In recent years, everyone from players, club management, Catalan politicians, entertainers of all stripes and Jose Mourinho have called him the perfect manager for Barca. And he is. 99 percent of the time, he reflects the way Barca and Barcelonistas would like to be perceived. (And the remaining 1 percent - well, the post of Barca manager is enough to drive anyone a little dotty.)
As Simon Kuper pointed out in one of his ever-perceptive FT.com columns:
The key point about Guardiola is that he has been identified with Barcelona almost from birth. He comes from a Catalan village and has spent most of his life in the square kilometre of the Nou Camp. As Jimmy Burns writes in Barça: A People's Passion , locals still remember Guardiola as a skinny 15-year-old ballboy illegally running on to the pitch and hugging a player during a European semi-final in 1986. They remember him as a skinny playmaker, standing on the balcony of the Generalitat building in 1992, holding aloft the European Cup, and saying in Catalan, " Ja la teniu aquí " ("Here you have it"). The phrase gave many in the crowd goosebumps, because it deliberately echoed the legendary " Ja soc aquí " ("Here I am") of Josep Tarradellas, the Catalan president, when he returned from French exile after General Franco died.
In other words, Guardiola, a reader of Catalan poetry, is such a perfect Catalan hero that he is practically a character from a 19th-century poem himself.
The story goes that when Guardiola was scouted for La Masia one of the coaches, having witnessed his less-than-impressive speed, tackling and dribbling ability commented that the only outwardly remarkable thing about the boy was that he had a very large head for such a skinny, frail-looking body. And that's precisely the point - it was what went on inside that big head that was so valuable, even as a young player.
Johan Cruyff is said to have once compared Guardiola's speed on the pitch to his grandmother (unfavourably, if you're wondering). Nevertheless, he too saw something in the young Guardiola that pointed to the capacity for tactical intelligence and evolution necessary to become the midfield fulcrum of the team he was building. Years later, it was Cruyff's endorsement once again that proved crucial in (now ex-) president Joan Laporta's unexpected - some would say reckless - decision to appoint Guardiola as first team manager at a time when Barca desperately needed direction.
Off the pitch, Guardiola has an equal reputation for intelligence and introspection. As the late, great Sir Bobby Robson once wrote:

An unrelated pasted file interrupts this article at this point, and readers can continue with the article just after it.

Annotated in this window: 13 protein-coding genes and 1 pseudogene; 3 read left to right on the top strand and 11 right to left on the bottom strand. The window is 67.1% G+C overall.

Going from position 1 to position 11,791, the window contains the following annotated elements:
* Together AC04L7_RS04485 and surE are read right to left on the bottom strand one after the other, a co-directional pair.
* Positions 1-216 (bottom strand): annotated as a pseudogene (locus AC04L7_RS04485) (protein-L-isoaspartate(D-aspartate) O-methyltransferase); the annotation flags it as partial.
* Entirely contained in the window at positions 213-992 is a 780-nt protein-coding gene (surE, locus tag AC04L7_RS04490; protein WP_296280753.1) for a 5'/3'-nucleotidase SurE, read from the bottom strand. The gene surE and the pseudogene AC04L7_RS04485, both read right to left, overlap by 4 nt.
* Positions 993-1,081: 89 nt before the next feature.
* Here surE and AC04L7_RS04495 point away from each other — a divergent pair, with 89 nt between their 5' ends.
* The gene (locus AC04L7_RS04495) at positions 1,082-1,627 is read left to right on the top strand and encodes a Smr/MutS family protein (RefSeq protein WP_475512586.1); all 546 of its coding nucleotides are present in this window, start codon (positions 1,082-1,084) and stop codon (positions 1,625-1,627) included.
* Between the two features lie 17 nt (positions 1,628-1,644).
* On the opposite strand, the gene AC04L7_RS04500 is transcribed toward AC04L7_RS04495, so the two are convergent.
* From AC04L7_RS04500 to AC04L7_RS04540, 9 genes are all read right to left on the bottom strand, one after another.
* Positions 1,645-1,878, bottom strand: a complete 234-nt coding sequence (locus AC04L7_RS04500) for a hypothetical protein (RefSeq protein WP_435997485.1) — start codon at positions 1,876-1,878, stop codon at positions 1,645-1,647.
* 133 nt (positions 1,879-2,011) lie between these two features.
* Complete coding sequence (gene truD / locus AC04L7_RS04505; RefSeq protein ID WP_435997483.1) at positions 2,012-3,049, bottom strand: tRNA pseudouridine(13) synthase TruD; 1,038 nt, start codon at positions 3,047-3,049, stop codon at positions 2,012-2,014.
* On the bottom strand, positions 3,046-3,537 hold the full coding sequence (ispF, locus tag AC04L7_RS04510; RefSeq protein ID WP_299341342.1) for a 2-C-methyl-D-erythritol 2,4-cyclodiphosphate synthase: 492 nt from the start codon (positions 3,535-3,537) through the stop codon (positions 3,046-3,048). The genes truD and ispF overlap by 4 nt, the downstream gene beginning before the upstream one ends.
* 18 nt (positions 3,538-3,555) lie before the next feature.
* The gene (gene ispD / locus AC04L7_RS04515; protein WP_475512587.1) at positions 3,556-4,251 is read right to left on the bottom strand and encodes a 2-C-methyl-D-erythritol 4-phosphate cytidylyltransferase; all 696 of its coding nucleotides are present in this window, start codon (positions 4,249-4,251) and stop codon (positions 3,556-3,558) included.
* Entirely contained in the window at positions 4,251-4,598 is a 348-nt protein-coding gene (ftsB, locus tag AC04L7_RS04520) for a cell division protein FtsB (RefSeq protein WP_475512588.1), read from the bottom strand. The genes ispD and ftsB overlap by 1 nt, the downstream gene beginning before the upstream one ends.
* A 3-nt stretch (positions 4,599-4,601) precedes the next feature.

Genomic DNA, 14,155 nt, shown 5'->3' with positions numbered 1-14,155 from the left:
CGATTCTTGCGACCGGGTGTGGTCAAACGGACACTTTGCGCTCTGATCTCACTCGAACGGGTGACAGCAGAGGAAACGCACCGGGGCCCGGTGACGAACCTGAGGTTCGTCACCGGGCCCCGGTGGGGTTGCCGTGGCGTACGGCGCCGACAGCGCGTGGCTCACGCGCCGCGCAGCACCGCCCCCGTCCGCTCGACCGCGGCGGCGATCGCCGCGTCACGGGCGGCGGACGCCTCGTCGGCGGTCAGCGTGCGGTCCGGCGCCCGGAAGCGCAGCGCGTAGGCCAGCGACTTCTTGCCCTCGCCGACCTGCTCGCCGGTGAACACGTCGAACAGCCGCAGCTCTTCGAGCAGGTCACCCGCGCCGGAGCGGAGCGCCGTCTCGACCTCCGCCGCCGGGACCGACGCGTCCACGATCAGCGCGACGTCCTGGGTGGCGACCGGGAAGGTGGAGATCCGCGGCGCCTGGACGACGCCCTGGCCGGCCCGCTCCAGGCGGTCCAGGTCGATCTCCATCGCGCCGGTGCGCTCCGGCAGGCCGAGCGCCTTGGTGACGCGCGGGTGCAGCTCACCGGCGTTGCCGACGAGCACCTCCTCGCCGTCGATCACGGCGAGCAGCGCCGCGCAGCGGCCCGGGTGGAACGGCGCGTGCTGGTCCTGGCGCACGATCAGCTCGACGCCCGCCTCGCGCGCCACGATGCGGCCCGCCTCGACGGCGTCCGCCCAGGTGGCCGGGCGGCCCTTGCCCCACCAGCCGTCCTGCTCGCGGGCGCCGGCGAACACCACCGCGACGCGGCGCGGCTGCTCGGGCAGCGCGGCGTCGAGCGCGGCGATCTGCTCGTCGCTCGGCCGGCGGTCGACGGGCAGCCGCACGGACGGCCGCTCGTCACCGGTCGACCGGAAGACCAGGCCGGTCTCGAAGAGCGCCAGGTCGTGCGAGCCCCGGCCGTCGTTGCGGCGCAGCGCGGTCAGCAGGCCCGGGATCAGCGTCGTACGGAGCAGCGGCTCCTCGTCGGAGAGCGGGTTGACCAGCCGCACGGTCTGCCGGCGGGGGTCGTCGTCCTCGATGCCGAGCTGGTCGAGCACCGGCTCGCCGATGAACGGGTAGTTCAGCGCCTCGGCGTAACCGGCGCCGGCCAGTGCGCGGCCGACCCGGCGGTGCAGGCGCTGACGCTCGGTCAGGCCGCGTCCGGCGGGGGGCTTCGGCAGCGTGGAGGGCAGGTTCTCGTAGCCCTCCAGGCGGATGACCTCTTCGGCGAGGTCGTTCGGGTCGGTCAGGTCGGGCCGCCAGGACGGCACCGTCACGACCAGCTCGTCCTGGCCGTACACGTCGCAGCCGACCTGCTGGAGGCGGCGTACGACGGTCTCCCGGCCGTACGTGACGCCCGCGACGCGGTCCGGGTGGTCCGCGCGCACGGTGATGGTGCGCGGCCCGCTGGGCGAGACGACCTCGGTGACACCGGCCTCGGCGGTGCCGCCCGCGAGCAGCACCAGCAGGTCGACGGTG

"He knew the game and knew how to conduct himself. Some footballers wouldn't stand for anything. They can't see beyond themselves. You'd have no chance of engaging them in any kind of sensible debate, but Pep had class. He had bearing."
This reputation as a sensitive intellectual makes his many touchline antics - up to and including the red card inducing ones - all the more amusing. Guardiola can come across as somewhat long-suffering and infuriatingly non-committal, especially when placed next to his old associate Jose Mourinho, but it would be a grave mistake to regard him as the blandly polite angel to Mourinho's entertainingly incendiary devil.
While it is true that Guardiola's default setting seems to be Diplomatic (and he seems to feel that it would be unseemingly to complain outright about perceived injustices), he is also not one to shrink from a little controversy - witness the incident preceding the away match against Dynamo Kiev last season, when he spoke frankly about his prominent use of Catalan in press conferences in response to a question from an Ukrainian journalist - or from using the aftementioned press conferences as a bully pulpit, against his own club president if need be. He is admired partly because his actions embody the signature Catalan concept of seny (wisdom/sensibleness). In some ways he and Mourinho are more similar than they are different. One is simply more of a showman than the other.
Pete Jenson writes that Jose and Pep went for canapes together after the recent FIFA World Player Gala. I wonder if the over-the-top, almost cartoonish devotion they inspire from their players came up as a subject for discussion. The Mourinho Effect is well known. His players - Drogba being the chief example, but there are many - tend to look upon him as an almost omnipotent figure. Tributes to Guardiola from his players run along curiously similar lines. My favourites, though, don't speak to omnipotence so much as persuasiveness:
"He's a passionate perfectionist. So if he believes something is white and you think it is black, you will end up believing that it is white." - Xavi
If Pep told me to throw myself off the 3rd tier of Camp Nou, I’d think ‘there must be something good down there'. - Dani Alves
This bond with his players suggests that behind the demanding disciplinarian lies a brother/father figure to whom the players can relate, in some cases very closely. Again, is this starting to sound familiar? All of the above was dramatically illustrated in that comical episode during the latest Clasico, when Cristiano Ronaldo sparked a 23-man brawl by pushing Guardiola in the chest under extreme provocation. Well, a little provocation, but with the backdrop of everything else that was happening Ronaldo's annoyance was understandable. And you can't deny that seeing mild little Andres Iniesta lose his rag is hilarious.
Reading about or watching Mourinho's antics, one often gets the feeling that we're watching mythology being created - there's a certain unreality about the media character of Jose Mourinho, genius manager. Equally, I'd argue the same applies to Guardiola, the man they called 'the myth' (as in too good to be true). If he's a myth, he's an engrossing one, dreamed up and produced by Barcelona. Long may his reign continue.
[Written on the occasion of Pep Guardiola's 40th birthday.]